Project descriptions and contact information for winners are featured on the NY Prize Opportunity Zone Map. Five communities receiving awards -- Buffalo, Westfield, Bath, Sherburne and East Hampton -- were announced previously.

NYSERDA President and CEO John B. Rhodes said, "These results show how great the potential is to work with communities across New York State on good, local, resilient power, and how valuable Governor Cuomo's NY Prize program is. This is an important first step to ensuring that we're prepared for extreme weather events, and is a vital component of the State’s future energy direction under Reforming the Energy Vision."

“The increase in severe weather over the past few years has made it necessary for vulnerable regions across the state to find better ways to prepare and protect infrastructure, community facilities, homes, schools and businesses from power outages,” said Storm Recovery Interim Executive Director Lisa Bova-Hiatt. “Through the NY Prize Microgrid Competition, Governor Cuomo has given innovators the tools and resources necessary to create resiliency plans that make the most sense for individual communities.”

Over the next six to eight months, winners will assess the technical, operational and financial feasibility of their proposed community microgrid. These studies will uncover the most favorable technical configurations, as well as immediate opportunities for energy efficiency and distributed energy installations. Once the studies are completed, communities can compete for further support from NY Prize or pursue the distributed energy resource opportunities uncovered in their feasibility study.

The 83 communities receiving support for feasibility studies may choose to apply for detailed engineering support in Stage 2 of the competition. NYSERDA will also work with third parties and the State’s utilities to provide access to existing clean energy programs and services for communities that do not receive NY Prize support. In Stage 3, the final competition stage, NY Prize funding will be made available for project construction; both Stage 2 and 3 will involve a cost-share.

Ken Daly, President National Grid New York, said, “National Grid congratulates the NY Prize recipients and we are eager to support the teams in our service area in the feasibility phase of this project. We have been actively supporting these advanced energy projects, which will help the State achieve its resiliency goals and will deliver microgrid solutions powered by clean natural gas, distributed generation, and energy storage, while greatly benefiting the local communities we proudly serve.”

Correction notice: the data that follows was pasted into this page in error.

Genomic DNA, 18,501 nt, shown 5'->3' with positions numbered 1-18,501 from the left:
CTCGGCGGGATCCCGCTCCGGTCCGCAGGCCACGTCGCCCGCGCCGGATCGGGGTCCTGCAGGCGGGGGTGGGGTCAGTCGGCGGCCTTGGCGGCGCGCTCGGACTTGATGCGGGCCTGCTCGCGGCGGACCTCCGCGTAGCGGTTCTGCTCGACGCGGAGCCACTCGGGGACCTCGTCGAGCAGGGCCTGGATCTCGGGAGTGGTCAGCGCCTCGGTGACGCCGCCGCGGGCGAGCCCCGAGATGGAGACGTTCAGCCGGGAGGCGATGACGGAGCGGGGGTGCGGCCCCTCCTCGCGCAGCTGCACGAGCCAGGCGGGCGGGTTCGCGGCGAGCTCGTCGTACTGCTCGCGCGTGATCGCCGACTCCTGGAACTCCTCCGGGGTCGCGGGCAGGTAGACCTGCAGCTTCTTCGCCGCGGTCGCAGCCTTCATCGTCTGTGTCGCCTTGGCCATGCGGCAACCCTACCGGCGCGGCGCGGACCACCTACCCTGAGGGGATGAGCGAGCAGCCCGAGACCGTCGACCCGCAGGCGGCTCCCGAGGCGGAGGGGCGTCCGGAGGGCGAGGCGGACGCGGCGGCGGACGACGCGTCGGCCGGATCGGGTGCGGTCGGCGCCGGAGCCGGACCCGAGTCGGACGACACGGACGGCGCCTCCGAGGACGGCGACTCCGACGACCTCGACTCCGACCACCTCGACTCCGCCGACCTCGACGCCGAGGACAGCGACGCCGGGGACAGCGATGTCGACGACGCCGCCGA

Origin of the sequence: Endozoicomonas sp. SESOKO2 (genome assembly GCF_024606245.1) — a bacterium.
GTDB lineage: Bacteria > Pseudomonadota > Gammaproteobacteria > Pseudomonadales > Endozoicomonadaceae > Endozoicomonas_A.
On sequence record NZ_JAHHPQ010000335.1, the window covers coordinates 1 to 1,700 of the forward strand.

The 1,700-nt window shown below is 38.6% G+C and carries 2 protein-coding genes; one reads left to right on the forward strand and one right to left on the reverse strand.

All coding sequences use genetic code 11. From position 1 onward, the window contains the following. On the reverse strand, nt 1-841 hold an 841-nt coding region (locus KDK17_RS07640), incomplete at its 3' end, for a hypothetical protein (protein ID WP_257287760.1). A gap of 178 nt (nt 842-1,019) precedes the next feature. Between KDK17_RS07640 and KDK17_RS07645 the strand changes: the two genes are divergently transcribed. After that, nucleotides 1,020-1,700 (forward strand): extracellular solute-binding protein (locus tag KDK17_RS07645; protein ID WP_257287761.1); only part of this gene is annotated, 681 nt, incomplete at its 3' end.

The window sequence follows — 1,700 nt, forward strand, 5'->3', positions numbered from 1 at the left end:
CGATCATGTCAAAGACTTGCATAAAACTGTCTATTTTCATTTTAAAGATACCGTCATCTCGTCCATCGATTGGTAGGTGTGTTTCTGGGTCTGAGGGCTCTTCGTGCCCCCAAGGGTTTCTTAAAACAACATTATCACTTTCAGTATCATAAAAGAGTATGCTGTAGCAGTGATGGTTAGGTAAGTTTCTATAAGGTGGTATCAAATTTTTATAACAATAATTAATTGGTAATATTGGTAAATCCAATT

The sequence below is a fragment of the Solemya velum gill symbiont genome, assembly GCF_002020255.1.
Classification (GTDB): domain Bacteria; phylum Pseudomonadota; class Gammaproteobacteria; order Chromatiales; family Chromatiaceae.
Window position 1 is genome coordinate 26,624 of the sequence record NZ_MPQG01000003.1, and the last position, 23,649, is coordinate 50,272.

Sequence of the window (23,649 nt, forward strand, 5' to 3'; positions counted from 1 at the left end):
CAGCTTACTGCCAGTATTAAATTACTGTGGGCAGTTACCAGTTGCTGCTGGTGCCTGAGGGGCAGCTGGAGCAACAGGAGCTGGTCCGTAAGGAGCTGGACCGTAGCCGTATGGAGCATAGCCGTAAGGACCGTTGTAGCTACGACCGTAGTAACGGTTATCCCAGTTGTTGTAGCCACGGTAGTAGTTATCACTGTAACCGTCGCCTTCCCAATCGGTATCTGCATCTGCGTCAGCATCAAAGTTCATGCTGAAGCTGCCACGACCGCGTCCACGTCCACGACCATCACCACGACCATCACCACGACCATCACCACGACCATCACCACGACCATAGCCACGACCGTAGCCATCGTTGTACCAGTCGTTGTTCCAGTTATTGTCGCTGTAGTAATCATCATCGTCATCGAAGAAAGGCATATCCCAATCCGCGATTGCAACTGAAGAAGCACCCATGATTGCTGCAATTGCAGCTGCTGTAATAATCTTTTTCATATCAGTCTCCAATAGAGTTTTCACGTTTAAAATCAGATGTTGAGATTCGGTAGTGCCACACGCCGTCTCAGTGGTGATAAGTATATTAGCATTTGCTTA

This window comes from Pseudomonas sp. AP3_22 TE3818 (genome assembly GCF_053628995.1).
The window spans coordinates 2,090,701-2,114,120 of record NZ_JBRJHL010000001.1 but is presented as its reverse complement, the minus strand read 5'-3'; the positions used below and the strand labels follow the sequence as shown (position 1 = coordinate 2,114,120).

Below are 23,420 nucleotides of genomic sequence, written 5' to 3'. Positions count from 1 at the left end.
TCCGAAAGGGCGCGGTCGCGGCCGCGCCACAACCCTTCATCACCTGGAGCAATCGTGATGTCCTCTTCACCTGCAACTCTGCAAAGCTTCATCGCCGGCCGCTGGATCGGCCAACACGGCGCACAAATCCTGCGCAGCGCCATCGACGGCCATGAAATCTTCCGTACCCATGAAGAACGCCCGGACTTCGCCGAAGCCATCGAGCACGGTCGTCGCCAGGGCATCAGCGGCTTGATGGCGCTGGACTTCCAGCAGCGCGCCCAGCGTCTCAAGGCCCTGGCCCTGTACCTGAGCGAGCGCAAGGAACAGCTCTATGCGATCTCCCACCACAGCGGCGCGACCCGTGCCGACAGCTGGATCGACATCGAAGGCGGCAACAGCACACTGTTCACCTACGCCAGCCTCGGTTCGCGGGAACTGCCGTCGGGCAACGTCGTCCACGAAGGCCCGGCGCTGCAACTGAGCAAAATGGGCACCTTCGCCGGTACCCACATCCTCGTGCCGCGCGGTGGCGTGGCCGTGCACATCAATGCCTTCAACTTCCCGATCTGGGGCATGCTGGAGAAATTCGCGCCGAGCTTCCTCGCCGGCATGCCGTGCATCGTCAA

Mark Lynch, president and CEO of NYSEG and RG&E, said, “Providing safe, reliable service is our priority, and these projects will complement our efforts. We also look forward to expanding our engagement with innovative community partners to support clean, cost-effective energy resources as part of the Governor’s Reforming the Energy Vision strategy.”

James P. Laurito, President and C.E.O. of Central Hudson Gas & Electric Corp., said, “The innovative programs under development through the Governor’s Reforming the Energy Vision offer new ways to fulfill our mission to deliver reliable service. The NY Prize competition provides opportunities for public-private partnerships in evaluating promising new technologies to improve system resiliency and service reliability for our customers.”

John McAvoy, Con Edison Chairman and CEO, said, “Customer-sited energy projects and new technologies are driving tremendous change, and Con Edison is committed to help promote new options for our customers. We look forward to working with communities seeking to develop microgrid projects.”

About Reforming the Energy Vision
Under Governor Cuomo’s Reforming the Energy Vision, New York State is spurring clean energy innovation and attracting new investment to build a cleaner, more resilient and affordable energy system for all New Yorkers. Reforming the Energy Vision encompasses groundbreaking regulatory reform to integrate clean energy into the core of our power grid, redesigned programs and strategies to unlock private capital, and active leadership in deploying innovative energy solutions across the State’s own public facilities and operations. Reforming the Energy Vision will enable a dynamic, clean energy economy operating at a scale that will stimulate opportunities for communities across the state to create jobs and drive local economic growth, while protecting our environment by reducing greenhouse gas emissions and other pollutants. Successful initiatives already launched as part of Reforming the Energy Vision include NY Sun, NY Green Bank, NY Prize, K-Solar, and a commitment to improve energy affordability for low-income communities.

To learn more about Reforming the Energy Vision, please click here